Tokyo 2020 Olympics Training
Yesterday I attended my scheduled 2020 Olympics training session at the National Olympics Memorial Youth Center in the Sangubashi neighborhood, near Shinjuku.
I hadn’t been to that neighborhood before. It’s just two stops from Shinjuku (3 minutes) but a world of difference. It’s much quieter, with some nice hills and interesting shops and restaurants.
The Olympics Center itself is huge – but aging. It was built after the 1964 Tokyo Olympics.
The session lasted 3 hours. It was a bit exhausting, but interesting. There was lots and lots and lots of talk about diversity and disabilities. People could take out their smartphones and tablets, and using a QR code connect to a real-time Q&A system. They would periodically ask us to guess answers to questions, or ask our opinions about something, and the results would show up in histograms on the big front screen in real time. I wonder if there are systems like that in classrooms in the U.S. It’s certainly better than a show of hands count (there were 300 people in my session).
Here are some photos from the day. I don’t think I’ll hear back from them until March now about actual assignments, getting my accreditation card, and all the other stuff like my uniform and carrying bag.
It’s interesting being a part of it.
I’m a member of what is called the “Field Cast” – people who will go out in the field and help at events, help with athletes, and things like that. People who act as guides around the city and at stations are part of the “City Cast.”
I dreaded it when they asked me if I had a Japanese driver’s license, because I said yes, but I have a really bad sense of direction. They said, “That’s no problem – the cars all have navigation systems.” I really don’t want to get involved with driving around Tokyo in the middle of the Olympics though! I think something dealing with language help, media, or tech stuff might be better for me.
I also noticed on the events map that a large number of events are actually going to be practically within walking distance of my house! So it’s going to be a madhouse regardless.
Anyway, it should be something interesting to look back on later!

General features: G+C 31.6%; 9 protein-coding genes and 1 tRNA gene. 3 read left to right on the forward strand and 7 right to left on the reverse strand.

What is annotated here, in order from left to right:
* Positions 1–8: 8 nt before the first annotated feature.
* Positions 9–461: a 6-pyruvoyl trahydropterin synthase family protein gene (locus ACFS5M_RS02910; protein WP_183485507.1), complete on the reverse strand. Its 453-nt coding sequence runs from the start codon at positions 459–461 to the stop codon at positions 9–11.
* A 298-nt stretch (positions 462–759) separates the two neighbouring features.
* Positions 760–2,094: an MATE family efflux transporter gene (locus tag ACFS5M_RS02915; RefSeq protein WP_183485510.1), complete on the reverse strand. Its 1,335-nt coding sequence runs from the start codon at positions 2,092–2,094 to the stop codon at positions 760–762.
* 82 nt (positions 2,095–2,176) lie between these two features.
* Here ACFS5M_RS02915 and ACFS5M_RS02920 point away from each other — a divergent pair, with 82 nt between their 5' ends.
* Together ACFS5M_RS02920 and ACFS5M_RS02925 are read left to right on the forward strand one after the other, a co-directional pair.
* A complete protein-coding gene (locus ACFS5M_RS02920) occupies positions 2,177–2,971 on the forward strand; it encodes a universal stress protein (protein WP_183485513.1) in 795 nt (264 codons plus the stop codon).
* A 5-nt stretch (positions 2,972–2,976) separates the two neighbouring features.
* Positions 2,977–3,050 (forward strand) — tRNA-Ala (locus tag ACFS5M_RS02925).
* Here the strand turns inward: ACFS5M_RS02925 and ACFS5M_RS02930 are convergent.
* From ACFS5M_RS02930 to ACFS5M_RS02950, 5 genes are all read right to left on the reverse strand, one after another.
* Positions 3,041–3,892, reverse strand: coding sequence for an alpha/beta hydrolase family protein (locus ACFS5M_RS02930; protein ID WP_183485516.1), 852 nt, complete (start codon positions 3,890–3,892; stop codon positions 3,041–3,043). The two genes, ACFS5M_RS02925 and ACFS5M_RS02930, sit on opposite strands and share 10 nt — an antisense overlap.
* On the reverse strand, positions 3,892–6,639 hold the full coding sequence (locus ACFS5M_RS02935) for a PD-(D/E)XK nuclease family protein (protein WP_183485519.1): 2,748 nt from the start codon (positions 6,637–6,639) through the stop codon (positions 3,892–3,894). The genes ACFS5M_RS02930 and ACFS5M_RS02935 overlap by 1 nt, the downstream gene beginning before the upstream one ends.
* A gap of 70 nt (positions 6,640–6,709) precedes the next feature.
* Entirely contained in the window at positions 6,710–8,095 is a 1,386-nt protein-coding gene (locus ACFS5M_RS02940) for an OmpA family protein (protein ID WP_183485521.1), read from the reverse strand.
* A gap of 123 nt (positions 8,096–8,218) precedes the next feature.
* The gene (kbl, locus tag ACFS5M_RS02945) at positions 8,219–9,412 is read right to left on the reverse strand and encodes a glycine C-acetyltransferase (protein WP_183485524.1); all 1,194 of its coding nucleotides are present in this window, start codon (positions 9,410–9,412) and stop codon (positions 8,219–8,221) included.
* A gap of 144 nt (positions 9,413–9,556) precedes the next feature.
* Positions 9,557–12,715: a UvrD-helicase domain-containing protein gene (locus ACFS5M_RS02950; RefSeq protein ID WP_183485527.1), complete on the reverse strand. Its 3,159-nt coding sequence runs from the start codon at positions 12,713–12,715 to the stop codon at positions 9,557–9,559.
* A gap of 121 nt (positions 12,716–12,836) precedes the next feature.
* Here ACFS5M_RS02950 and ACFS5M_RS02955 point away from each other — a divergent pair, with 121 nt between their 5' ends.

Click on individual photos to see them in full size.
In an unrelated side-note, I keep wondering these days where to post things. I love my blog and have been using it for years. My friends and other people can search, and the content is mine, and it doesn’t fall into the FaceBook abyss. But not everybody is subscribed to it.
It’s somewhat easier to post to FaceBook, but everything there is fleeting. And I have some friends who aren’t subscribed to FaceBook either. I noticed that some non-FaceBook friends use Instagram, so recently I’ve started posting photos to that site, though I’m not crazy about the system. It does automatically post the same photos to FaceBook, so that way I can easily reach two sets of friends: FaceBook and Instagram users. Instagram is weird in the way it formats photos though, especially if you take some in portrait mode and some in landscape.
Some friends don’t use either social network, and only read my blog. While some read more than one so they get duplicate photos.
I guess I’ll just continue the way I am now – maybe use my blog more and just add links to FaceBook, to keep things going. But I used to post more Monta photos to my blog, and tend to post them to Instagram now.
I do promise to keep my political posts for the upcoming election separate though. I started a separate blog just for that: https://unitednewsreports.com/ Feel free to subscribe there as well.
I’d suggest announcing your posts on FB etc, with a link to details in your blog.
Thanks, my posts are automatically shared on Twitter, and I do what you say on Facebook regularly.
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